The Adventures of a Blockade Runner: Or, Trade in Time of War

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T. F. Unwin, 1893 - Blockade - 324 pages
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Page 32 - Friday, secretary, or their successors in office comprising the council of the Indians of the village of St. Regis resident in Canada, against the state for damages by reason of the failure of the state to fulfill its obligations under the treaty of May thirtyfirst seventeen hundred ninety-six and the Treaty of Ghent between Great Britain and the United States signed at Ghent December twenty-fourth, eighteen hundred fourteen, and for the value of lands appropriated by the state, and to render judgment...
Page 305 - The Confederates that produce the cotton; the Yankees that maintain the blockade and keep up the price of cotton; the Britishers that buy the cotton and pay the high price for it. Here's to all three, and a long continuance of the war, and success to blockade-runners.
Page 172 - ... in a condition for battle, even with an enemy of equal force, and their force was overwhelming. I therefore determined, with the concurrence of the first and flag lieutenants• to save the crew for future service by landing them at Craney Island, the only road for retreat open to us, and to destroy the ship to prevent her falling into the hands of the enemy.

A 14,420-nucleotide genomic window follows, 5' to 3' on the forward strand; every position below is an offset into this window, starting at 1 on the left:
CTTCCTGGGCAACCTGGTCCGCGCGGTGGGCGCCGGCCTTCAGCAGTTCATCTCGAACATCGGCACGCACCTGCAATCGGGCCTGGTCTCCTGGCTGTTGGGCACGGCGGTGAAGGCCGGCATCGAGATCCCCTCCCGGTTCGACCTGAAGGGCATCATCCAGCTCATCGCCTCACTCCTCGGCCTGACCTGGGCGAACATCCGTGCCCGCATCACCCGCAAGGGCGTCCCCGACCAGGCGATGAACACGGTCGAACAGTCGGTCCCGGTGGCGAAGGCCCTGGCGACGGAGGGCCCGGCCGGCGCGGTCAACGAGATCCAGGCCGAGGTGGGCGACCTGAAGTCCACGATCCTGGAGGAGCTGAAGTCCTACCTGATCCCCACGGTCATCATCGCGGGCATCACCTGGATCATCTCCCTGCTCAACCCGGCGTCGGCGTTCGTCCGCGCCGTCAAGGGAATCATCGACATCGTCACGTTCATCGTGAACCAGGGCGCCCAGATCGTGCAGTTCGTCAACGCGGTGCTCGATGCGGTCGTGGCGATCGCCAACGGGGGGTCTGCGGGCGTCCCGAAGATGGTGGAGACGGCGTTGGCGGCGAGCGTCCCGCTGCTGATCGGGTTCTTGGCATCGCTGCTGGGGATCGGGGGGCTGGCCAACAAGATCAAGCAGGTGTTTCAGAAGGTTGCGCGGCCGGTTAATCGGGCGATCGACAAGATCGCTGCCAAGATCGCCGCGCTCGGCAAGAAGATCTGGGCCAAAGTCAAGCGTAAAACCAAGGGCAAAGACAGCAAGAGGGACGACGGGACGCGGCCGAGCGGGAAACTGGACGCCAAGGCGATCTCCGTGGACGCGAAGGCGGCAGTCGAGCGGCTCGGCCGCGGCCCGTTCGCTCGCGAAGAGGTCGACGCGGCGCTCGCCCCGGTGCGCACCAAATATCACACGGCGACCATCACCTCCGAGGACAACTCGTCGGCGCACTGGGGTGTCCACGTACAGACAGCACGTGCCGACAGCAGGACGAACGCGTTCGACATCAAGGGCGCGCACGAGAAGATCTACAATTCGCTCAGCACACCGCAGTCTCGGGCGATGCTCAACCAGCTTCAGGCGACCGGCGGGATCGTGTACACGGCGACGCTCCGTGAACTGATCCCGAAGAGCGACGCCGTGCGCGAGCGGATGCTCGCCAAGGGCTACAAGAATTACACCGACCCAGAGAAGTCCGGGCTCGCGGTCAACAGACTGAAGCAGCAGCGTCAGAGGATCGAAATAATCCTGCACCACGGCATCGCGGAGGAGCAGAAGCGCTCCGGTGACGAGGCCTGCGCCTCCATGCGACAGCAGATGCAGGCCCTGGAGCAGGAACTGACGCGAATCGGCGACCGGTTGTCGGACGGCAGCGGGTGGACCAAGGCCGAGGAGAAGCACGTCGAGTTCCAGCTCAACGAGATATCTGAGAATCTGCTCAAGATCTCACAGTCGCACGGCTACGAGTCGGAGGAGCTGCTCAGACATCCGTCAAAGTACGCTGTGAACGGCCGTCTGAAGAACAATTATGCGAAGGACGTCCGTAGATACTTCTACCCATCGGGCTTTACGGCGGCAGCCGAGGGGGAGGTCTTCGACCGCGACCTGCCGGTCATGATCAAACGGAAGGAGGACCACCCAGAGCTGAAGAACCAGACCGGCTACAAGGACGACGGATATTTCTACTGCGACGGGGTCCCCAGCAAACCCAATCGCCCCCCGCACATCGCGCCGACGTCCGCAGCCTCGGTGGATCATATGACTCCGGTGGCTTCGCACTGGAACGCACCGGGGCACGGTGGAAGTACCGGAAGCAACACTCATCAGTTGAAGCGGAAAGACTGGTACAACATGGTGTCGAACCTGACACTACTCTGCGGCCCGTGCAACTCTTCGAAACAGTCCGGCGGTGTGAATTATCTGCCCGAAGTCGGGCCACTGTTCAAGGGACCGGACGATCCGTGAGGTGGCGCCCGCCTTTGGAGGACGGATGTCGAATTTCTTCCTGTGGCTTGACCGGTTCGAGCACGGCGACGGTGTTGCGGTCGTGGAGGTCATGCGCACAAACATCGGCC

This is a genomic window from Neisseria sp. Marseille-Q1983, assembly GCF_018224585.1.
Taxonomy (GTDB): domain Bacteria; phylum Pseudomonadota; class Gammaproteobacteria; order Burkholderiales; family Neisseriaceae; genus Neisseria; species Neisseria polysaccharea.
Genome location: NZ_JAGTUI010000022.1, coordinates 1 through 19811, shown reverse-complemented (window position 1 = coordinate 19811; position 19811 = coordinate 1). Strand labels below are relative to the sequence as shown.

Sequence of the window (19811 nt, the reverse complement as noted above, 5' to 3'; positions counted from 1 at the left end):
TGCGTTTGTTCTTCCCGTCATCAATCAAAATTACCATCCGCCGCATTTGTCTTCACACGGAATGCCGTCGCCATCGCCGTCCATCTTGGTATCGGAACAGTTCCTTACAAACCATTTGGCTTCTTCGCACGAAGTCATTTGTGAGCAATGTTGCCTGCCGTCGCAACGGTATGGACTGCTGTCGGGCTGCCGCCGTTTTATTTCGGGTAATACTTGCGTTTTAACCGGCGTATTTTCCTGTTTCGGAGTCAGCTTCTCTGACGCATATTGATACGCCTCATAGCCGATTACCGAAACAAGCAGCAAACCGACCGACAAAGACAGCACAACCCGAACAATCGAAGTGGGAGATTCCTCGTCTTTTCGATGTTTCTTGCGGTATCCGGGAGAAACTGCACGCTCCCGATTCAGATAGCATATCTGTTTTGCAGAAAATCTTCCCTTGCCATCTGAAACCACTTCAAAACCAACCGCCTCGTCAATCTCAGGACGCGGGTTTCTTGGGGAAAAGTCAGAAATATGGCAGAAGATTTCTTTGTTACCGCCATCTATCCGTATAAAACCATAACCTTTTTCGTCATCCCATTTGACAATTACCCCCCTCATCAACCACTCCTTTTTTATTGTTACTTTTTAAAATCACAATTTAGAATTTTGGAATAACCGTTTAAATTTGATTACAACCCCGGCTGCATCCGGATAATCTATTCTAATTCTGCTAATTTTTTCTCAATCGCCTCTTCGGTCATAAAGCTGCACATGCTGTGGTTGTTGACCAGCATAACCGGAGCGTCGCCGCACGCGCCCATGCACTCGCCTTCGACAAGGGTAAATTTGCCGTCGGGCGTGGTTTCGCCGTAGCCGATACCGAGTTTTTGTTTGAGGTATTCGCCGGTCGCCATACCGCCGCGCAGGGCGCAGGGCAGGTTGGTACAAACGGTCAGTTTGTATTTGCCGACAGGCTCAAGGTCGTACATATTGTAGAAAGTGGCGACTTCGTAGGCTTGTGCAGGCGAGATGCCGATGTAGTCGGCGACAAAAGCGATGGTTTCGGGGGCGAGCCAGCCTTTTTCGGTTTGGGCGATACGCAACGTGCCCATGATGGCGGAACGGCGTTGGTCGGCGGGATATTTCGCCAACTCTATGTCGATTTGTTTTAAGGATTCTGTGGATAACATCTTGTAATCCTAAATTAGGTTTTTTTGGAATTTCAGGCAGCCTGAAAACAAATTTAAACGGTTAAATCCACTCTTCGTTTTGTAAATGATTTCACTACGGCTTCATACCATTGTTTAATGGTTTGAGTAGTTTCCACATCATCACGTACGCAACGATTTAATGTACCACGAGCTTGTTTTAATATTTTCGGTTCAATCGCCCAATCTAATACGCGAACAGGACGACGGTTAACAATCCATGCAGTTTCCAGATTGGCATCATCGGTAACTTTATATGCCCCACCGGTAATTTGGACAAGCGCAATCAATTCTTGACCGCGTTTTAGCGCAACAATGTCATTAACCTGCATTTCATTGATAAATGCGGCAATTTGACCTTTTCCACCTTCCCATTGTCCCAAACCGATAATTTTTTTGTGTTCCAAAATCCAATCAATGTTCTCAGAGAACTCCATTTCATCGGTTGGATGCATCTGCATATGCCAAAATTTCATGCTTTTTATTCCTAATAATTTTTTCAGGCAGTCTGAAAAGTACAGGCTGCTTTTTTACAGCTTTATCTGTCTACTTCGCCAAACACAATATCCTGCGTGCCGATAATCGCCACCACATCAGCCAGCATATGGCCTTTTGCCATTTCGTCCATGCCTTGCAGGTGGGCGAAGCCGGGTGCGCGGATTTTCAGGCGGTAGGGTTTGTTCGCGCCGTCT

Page 19 - Matamcras and the American town of Brownsville there was a ferry, and by this ferry was the only communication between the Confederate States and the rest of the world which was not blockaded. The...
Page 227 - I appeal to you in the name of humanity on behalf of those sufferers, and as a matter of urgent necessity I humbly implore, &c., &c.
Page 288 - Galveston, to and from which port she made such regular trips that she was called the packet. She was small in size, and not high above water, and painted in such a way as not to be readily seen at a distance. She was light on coal, made but little smoke, and depended more upon strategy than speed. She carried large cargoes of cotton, and it was generally allowed that the little Denbigh was a more profitable boat than any of the larger and swifter cracks.
Page 301 - Just then I heard the captain cry out, " Stop, there ; where are you going? " and ran to stop some men who were making their way to the boat which had been left alongside. This was some of the firemen and trimmers trying to slip into the boat and desert the vessel. Their reason for so doing they could not well explain. They said they did not want to be captured, made prisoners, shipwrecked, worked to death, starved, and otherwise ill-treated and abused, all of which they had been on board of this...

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